How retailers get it wrong on promotions

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How retailers get it wrong on promotions

By Gina Acosta - 01/16/2018

Retailers are offering the wrong promotions to the wrong customers at the wrong time, according to a new study.

At a time when retailers are struggling against increasing competition and rising costs, 52% of the weekly or monthly promotions they offer go to customers who would happily have paid full price, according to a new Revionics survey conducted by Forrester Consulting.

The study explored shoppers' behaviors and experiences with retail pricing and promotions, yielding some startling insights. It also pointed to some compelling imperatives for retailers to succeed in today's hyper-competitive environment.

The survey, which questioned consumers in the U.S., United Kingdom, France, Germany and Brazil, also debunks retailers' hope of recouping margins by raising prices on limited-stock items. When asked how they would react if an item they wanted was available at a higher-than-expected price, nearly 60% of respondents said they would wait, not purchase the item at all, purchase it from a different retailer.  A retailer seeking short-term gain faces the painful risk of losing sales and the hard-won loyalty of its shoppers.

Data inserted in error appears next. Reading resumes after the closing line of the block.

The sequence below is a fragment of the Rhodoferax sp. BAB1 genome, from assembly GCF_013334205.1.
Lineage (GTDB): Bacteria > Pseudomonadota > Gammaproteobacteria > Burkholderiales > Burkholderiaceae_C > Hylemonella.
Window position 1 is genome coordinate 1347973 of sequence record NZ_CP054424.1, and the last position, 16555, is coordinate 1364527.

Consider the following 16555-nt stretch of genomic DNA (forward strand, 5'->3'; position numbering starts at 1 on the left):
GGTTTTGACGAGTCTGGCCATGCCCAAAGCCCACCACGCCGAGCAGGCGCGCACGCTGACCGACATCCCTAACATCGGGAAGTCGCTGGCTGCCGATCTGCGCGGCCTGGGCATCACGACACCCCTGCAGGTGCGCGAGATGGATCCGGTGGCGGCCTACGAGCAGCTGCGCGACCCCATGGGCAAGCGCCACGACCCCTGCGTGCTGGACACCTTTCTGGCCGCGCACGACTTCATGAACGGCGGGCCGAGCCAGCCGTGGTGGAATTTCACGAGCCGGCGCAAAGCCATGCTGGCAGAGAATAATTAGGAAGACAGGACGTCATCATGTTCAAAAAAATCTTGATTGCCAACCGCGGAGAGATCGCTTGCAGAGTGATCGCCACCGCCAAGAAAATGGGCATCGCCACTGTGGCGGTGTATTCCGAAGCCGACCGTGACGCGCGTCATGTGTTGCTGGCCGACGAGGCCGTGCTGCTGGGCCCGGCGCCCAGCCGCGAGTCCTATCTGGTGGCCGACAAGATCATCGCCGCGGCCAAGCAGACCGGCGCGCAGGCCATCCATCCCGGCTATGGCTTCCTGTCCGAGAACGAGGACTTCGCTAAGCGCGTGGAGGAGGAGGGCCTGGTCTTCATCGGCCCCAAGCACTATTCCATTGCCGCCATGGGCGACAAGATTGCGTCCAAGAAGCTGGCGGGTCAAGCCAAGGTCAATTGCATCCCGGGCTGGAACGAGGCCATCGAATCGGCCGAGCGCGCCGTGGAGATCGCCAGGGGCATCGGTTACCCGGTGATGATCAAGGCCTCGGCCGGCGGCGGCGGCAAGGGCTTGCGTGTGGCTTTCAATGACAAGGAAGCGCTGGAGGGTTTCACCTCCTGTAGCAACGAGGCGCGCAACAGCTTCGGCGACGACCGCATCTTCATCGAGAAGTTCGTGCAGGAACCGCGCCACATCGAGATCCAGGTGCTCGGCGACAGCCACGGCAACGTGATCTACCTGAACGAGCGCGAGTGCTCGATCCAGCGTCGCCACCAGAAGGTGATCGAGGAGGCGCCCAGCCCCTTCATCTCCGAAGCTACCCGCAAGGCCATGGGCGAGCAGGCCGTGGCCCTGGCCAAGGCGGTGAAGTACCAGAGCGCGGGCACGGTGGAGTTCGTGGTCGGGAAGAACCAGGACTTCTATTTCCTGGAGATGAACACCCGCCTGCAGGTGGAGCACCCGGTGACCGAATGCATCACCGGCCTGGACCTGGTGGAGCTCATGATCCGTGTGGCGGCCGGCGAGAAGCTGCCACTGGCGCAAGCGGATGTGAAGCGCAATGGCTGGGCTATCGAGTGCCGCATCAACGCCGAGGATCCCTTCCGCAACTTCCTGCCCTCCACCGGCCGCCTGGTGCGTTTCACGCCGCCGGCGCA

For retailers, using science-based pricing and promotions to meet customers' expectations and provide relevant offers when and where they matter is key to both shopper satisfaction and long-term business health.   As the study notes, "These incessant and poorly targeted promotions create a climate of perpetual abundance and undermine the customers' sense of urgency to buy. Instead of wasting money and resources on indiscriminate campaigns, retailers should focus on personalized and timely promotions." It continues: "Retailers should use customer insights and data science to design the promotions that are most appropriate for different groups of customers in context."

Revionics Chief Marketing and Strategy Officer Cheryl Sullivan sees a profound market shift as data science-based pricing and promotions change from "nice-to-haves" to now being "must-haves". "This confirms what we found in the earlier study: that today's shoppers worldwide are incredibly savvy and discerning," Sullivan said.  "Retailers who want to effectively reach their customers with meaningful prices and promotions must embrace a science-based approach now if they want to remain relevant and competitive," Sullivan said.

 

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